Snap just killed its Hollywood ambitions to bet its future on the metaverse

The social media giant announced massive layoffs and the cancelation of several investments.
Snap CEO Evan Spiegel at a technology event in Paris, France, earlier this year. 
Snap CEO Evan Spiegel at a technology event in Paris, France, earlier this year. 
Photo: Eric PIERMONT / AFP (Getty Images)
We may earn a commission from links on this page.

After months of slumping advertising revenue and a tanking stock price, social media giant Snap is scaling back dramatically.

On Aug. 31, Snap CEO Evan Spiegel said the company is laying off 20% of its work force (over 1,200 people), and is getting rid of Snap Originals, the company’s production of scripted and documentary-style programming. Launched in 2016, Snap Originals recruited top-tier talent, including actors Will Smith and Ryan Reynolds, rapper Megan Thee Stallion, and comedian Kevin Hart.

“We are restructuring our business to increase focus on our three strategic priorities: community growth, revenue growth, and augmented reality,” Spiegel said in a statement. “Projects that don’t directly contribute to these areas will be discontinued or receive substantially reduced investment.”

The moves come after the company warned of trouble ahead last year following Apple’s App Store anti-tracking privacy changes, which have made it more difficult for apps to push targeted ads to users. That update has similarly affected other tech giants, including Meta, which instituted a hiring freeze last month due to the change.

Still, Spiegel’s decision to cut bait on the company’s ambitious yet unproven projects could impact its ability to keep up its usual cadence innovation, which has kept it one step ahead of its larger competitors.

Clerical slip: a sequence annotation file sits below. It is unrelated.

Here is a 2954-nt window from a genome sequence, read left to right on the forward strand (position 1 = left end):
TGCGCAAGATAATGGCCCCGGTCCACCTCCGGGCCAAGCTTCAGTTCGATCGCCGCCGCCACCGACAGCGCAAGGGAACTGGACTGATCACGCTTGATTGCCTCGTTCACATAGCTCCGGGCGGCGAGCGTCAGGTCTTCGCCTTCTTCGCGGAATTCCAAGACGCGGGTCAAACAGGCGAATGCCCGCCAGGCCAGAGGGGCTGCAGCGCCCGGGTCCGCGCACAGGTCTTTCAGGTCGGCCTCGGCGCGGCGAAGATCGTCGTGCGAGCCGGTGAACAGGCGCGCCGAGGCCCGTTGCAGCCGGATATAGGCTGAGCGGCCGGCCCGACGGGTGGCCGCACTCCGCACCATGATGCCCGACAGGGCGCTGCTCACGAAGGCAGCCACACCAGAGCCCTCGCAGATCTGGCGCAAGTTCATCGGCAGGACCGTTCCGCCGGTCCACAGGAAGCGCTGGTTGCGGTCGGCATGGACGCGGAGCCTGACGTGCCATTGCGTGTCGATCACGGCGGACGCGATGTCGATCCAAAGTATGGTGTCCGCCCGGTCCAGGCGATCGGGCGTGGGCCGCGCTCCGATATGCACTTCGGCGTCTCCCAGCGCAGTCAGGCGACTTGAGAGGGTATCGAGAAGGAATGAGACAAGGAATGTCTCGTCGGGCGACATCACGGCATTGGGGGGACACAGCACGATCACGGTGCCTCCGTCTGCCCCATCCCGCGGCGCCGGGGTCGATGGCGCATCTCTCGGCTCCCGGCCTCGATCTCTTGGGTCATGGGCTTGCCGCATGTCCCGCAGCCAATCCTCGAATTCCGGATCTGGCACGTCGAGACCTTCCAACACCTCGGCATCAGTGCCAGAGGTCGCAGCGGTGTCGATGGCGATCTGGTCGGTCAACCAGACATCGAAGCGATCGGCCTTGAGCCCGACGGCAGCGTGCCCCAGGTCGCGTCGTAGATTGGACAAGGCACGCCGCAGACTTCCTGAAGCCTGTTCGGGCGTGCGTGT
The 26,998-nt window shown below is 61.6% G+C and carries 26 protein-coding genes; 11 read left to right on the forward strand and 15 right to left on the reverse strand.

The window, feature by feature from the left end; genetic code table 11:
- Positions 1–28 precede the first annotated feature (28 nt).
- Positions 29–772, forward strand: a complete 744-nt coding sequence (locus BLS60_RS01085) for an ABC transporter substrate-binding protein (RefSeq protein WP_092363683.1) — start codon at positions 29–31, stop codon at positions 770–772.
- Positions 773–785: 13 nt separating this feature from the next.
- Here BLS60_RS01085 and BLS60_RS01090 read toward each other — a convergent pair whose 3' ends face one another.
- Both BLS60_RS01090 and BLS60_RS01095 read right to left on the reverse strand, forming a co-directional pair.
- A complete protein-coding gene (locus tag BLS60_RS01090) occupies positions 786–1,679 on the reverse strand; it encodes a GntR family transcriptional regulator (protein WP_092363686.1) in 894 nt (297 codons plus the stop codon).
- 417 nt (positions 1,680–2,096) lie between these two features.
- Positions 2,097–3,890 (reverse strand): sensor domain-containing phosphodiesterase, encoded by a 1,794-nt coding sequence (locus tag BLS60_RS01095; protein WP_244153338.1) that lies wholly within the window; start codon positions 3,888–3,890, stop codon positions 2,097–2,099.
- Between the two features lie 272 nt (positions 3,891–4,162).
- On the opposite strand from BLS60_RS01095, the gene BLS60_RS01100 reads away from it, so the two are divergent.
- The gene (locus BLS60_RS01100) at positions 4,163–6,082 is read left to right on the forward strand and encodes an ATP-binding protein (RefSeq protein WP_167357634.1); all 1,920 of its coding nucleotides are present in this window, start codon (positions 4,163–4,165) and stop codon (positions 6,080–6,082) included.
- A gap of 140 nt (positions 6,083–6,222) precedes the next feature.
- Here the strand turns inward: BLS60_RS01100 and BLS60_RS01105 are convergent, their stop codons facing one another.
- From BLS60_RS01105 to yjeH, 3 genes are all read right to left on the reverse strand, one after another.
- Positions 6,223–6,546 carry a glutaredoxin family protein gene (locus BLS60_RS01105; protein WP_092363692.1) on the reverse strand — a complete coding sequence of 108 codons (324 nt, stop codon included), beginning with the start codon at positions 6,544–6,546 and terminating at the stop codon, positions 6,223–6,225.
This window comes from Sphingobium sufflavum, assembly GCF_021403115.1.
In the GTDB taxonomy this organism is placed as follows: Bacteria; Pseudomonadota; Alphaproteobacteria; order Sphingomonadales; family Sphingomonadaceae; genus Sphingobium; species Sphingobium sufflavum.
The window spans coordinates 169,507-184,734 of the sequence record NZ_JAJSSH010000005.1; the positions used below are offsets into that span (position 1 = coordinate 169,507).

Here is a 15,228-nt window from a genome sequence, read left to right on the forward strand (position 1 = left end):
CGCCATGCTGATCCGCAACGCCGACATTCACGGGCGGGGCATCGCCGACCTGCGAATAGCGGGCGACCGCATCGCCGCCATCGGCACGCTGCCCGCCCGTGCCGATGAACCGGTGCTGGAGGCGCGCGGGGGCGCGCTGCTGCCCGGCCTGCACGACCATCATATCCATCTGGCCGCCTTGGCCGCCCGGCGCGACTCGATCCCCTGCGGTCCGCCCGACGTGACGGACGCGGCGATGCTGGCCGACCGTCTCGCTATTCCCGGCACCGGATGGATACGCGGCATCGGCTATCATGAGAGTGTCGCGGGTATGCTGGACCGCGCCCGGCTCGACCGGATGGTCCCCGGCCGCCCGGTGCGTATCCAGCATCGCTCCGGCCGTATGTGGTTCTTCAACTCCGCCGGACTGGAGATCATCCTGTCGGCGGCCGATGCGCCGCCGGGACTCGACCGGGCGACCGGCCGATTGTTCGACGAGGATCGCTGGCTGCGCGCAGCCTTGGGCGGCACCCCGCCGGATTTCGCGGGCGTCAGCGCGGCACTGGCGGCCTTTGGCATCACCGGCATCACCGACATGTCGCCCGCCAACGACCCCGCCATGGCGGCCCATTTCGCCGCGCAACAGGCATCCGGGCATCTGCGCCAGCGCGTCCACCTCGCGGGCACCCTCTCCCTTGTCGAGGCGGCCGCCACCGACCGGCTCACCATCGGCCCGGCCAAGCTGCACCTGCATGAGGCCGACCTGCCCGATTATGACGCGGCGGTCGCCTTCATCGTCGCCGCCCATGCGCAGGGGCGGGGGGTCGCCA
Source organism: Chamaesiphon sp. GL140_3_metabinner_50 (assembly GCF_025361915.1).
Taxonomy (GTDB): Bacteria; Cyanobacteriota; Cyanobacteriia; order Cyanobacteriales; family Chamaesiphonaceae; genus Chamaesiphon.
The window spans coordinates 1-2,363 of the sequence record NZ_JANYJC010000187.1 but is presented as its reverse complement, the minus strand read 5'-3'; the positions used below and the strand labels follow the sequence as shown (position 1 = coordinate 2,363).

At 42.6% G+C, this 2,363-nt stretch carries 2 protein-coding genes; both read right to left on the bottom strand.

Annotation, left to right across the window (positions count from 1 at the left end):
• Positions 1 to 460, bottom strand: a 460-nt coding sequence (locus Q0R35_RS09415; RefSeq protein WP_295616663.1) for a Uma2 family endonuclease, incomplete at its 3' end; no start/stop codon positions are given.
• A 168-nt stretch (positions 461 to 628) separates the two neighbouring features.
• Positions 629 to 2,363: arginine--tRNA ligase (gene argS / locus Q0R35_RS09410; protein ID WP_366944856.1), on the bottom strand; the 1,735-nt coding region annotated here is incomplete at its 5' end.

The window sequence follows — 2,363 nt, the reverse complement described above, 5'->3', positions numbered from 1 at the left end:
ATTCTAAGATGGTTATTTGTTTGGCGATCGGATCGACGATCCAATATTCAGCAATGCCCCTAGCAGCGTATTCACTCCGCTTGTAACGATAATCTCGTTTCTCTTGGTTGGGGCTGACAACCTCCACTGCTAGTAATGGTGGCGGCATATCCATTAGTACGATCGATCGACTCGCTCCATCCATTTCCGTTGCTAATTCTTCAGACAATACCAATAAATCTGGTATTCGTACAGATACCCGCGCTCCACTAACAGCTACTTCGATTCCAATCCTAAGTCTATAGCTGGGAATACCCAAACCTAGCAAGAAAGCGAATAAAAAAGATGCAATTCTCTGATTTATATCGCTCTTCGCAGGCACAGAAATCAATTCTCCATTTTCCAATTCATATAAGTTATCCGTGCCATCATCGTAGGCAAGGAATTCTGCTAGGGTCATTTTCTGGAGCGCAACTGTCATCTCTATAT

Shifting from original content to letting users do the creative work in the metaverse 

With a built-in audience of 347 million users and close ties to the Hollywood community via its Santa Monica, California headquarters, Snap seemed primed to enter the streaming TV wars, leveraging its advantage as a Gen Z social media staple and harnessing the mobile-first TV consumption strategy that eluded Quibi. By ending Snap Originals, the company expects to save roughly $50 million over the next year.

The company is also halting its gaming development work and has already shuttered its Pixy drone project, which was unveiled earlier this year.

Instead, the company is doubling down on the metaverse. On Wednesday, Spiegel also reasserted his commitment to augmented reality (AR).

Trading Hollywood projects for metaverse speculation could be a turning point for Snap

For years, Snapchat has been at the forefront of AR, primarily via its Snapchat app filters. More recently, the company developed its own AR smart glasses called Spectacles (though they are still not available for sale to the public). Along with AR, Snap’s artificial intelligence work, which powers the computer vision capabilities in Snapchat, the company has consistently been on the cutting edge of the emerging immersive internet space.

Nevertheless, there are still many metaverse skeptics, as its biggest champion, Mark Zuckerberg, continues to face doubts (pdf) from shareholders skittish about investing in future-oriented platforms.

For Spiegel, those metaverse misgivings will likely loom larger in the next few quarters. Shifting away from traditional revenue models of monetizing content through advertising and subscriptions to the still largely speculative metaverse business landscape is risky. If unsuccessful, Snap could face the prospect of selling itself to a larger competitor more equipped to exploit its deep well of AI and AR research.